1.1 BACKGROUND OF THE STUDY
Since the revelation of oil and gas in the Western region of Ghana, most partners principally household, have come into conclusion and of the view that, most Ghanaians would enhance themselves in the briefest conceivable time overlooking the dangers related with the newfound business and real players. We have seen real difficulties and monetary dangers that oil-delivering nations like Nigeria have looked throughout the years. In Ghana, political associations including the administration and other significant partners have just checked their profits without shaping the desires of the general population.
Banks, the major and key stakeholder(s) in both the upstream and downstream oil and gas assumes the main role in dealing with their investors’ values and the risks related with the exploration and production of oil and gas. Banks financing role in the oil and gas industry at all levels makes them exposed to credit risk in their everyday activities. Ghana, for a few years, has just been a net consumer of oil and other oil-related goods however with the discovery and creation of oil in commercial quantities accompanies its own advantages and dangers to players related with the “black gold”.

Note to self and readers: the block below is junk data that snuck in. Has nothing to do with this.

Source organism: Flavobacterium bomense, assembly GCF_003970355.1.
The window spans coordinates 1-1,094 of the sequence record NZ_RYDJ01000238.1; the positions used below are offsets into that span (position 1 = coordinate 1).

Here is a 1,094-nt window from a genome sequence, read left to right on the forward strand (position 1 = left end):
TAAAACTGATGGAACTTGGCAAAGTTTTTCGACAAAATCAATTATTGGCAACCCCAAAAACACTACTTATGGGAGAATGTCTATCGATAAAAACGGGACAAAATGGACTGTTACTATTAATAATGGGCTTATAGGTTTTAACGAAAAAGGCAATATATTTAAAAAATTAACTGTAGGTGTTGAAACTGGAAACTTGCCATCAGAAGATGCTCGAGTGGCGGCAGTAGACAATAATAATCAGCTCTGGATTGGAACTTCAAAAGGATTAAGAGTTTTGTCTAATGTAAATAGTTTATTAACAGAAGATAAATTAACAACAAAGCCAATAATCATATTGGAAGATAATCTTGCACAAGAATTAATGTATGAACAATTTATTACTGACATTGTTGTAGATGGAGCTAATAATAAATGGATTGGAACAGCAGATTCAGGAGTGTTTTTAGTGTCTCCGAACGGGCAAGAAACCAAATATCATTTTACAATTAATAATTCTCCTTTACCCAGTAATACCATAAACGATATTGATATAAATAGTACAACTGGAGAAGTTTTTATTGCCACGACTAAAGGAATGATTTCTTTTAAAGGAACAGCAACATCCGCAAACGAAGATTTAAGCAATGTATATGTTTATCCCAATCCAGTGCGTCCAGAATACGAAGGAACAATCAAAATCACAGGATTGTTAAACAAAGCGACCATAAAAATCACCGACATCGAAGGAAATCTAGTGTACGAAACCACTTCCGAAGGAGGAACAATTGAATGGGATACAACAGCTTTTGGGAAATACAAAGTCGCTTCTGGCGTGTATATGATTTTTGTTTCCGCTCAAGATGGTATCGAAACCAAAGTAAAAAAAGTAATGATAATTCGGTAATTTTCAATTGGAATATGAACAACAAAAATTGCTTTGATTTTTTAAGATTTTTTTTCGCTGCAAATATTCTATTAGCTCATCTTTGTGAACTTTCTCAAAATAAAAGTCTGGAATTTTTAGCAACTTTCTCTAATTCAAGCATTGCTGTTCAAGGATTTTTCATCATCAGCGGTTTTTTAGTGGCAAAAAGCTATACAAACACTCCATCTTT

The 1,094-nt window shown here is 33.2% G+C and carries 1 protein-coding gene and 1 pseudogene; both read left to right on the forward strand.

This work winds up plainly important to uncover the potential credit risk to the banks as around 85% of banks in Ghana now exchange oil and oil-related activities as part or entire business line as their centre business operations. I am therefore convinced that a number of banks without much exposure in the oil and gas trading activities in the emerging sector might be trapped by the sight of financial booms and face difficulties if the nature of credit risks and management associated with the sector are not identified and well understood and the necessary strategies adapted to mitigate against such happenings in order to prevent losses. The results of not mitigating and managing risks are huge losses such as what happened to Barings Bank Plc in 1995. Barings Bank Plc collapsed as a result of its inability to meet the enormous trading obligations that a staff exposed on behalf of the bank.
My primary objective is to identify appropriate credit risk management practices and its effect on banks profitability and be able to show how these effects affect such an emerging and young market. In achieving this objective, I will aim at tackling the following issues;
a. The nature of credit risks in the oil and gas industry and banking sector.
b. Risk management practices and its effect on banks profitability.
c. Relationship between the credit risk to banks and lending to the emerging oil and gas sector.